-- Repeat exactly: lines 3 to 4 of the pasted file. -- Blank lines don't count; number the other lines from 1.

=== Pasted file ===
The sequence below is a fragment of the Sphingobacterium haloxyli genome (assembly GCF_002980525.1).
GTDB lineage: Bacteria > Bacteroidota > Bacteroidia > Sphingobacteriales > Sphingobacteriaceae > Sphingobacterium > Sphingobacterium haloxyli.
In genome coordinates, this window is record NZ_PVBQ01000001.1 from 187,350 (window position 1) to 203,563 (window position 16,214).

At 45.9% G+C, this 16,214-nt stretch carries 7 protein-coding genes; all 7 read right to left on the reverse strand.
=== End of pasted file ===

In genome coordinates, this window is record NZ_PVBQ01000001.1 from 187,350 (window position 1) to 203,563 (window position 16,214).

At 45.9% G+C, this 16,214-nt stretch carries 7 protein-coding genes; all 7 read right to left on the reverse strand.